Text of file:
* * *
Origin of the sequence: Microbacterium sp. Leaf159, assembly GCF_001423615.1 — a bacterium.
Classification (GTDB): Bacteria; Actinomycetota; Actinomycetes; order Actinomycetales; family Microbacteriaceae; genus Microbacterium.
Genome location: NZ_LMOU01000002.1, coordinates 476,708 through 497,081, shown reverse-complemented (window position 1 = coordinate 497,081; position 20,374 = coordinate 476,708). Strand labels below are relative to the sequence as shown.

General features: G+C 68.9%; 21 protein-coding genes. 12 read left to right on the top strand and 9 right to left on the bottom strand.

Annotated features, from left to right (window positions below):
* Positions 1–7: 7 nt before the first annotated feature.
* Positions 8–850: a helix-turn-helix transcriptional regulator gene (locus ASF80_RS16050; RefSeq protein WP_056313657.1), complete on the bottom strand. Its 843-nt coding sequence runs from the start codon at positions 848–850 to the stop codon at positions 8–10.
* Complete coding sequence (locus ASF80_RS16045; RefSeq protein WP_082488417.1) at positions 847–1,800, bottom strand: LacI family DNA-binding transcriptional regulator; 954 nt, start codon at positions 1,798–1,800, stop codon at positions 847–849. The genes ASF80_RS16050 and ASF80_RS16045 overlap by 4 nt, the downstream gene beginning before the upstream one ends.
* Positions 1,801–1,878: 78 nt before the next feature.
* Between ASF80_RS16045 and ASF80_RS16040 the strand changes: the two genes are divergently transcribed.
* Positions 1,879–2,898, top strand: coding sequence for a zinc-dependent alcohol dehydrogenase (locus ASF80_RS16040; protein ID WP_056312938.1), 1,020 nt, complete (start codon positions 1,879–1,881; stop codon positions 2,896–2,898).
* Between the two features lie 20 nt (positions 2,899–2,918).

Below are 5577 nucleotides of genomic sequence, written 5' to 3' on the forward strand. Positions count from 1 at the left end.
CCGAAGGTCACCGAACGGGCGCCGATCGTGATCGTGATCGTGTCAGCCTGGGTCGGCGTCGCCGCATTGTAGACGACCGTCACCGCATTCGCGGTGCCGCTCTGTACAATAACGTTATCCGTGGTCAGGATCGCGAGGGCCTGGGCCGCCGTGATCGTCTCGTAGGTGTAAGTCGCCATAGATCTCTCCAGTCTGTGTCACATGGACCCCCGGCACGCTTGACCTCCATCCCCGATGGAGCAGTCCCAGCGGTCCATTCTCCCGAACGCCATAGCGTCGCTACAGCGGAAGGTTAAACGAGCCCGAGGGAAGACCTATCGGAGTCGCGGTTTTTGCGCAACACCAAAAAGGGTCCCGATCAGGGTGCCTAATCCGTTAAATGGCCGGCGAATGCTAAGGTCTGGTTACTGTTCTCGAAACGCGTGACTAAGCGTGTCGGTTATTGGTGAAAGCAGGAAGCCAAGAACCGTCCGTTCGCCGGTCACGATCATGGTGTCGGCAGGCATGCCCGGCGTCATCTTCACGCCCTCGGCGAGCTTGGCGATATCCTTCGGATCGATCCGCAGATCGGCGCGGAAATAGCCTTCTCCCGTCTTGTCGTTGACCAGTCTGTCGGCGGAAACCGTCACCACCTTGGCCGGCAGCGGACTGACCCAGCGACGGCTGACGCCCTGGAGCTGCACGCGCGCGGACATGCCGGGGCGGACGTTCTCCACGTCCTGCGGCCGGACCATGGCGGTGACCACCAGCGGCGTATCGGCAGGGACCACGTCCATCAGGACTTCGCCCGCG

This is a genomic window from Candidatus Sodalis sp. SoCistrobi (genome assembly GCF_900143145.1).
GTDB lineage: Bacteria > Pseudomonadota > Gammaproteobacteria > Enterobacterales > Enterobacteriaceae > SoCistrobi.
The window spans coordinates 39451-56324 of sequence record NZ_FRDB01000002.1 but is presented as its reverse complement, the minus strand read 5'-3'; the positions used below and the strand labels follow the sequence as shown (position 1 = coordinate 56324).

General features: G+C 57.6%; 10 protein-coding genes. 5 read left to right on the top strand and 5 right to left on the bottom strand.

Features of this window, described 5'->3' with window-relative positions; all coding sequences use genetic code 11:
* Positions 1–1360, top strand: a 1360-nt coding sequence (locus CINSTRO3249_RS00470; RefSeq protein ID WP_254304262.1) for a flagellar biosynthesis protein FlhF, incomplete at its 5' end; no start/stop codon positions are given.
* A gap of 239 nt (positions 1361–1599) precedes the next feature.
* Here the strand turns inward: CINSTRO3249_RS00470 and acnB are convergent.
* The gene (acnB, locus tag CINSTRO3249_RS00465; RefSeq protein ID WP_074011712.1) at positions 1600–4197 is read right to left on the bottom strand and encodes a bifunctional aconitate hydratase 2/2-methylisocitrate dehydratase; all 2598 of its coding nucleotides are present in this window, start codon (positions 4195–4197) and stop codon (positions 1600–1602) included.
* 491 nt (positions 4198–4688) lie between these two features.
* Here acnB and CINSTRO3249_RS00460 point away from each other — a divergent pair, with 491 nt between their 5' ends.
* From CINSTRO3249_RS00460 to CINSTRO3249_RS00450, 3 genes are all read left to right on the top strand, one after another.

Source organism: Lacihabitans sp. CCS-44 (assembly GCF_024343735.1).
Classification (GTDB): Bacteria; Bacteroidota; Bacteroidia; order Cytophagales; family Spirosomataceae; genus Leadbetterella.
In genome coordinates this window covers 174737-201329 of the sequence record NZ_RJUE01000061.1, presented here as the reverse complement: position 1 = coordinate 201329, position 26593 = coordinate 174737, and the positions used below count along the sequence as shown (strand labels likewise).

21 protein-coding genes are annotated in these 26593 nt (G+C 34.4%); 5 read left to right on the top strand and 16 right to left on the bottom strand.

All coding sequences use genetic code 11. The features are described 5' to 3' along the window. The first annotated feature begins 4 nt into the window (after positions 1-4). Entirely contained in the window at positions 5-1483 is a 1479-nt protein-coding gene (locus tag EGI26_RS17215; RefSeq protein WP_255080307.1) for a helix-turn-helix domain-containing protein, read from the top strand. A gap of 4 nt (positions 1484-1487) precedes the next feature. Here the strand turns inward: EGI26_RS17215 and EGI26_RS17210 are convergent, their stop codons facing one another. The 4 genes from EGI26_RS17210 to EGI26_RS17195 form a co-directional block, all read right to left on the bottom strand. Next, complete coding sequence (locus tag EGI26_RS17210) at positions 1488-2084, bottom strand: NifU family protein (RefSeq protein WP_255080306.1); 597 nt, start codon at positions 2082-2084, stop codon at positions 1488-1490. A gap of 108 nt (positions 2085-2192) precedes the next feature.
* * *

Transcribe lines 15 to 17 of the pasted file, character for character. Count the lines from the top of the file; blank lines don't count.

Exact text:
This is a genomic window from Candidatus Sodalis sp. SoCistrobi (genome assembly GCF_900143145.1).
GTDB lineage: Bacteria > Pseudomonadota > Gammaproteobacteria > Enterobacterales > Enterobacteriaceae > SoCistrobi.
The window spans coordinates 39451-56324 of sequence record NZ_FRDB01000002.1 but is presented as its reverse complement, the minus strand read 5'-3'; the positions used below and the strand labels follow the sequence as shown (position 1 = coordinate 56324).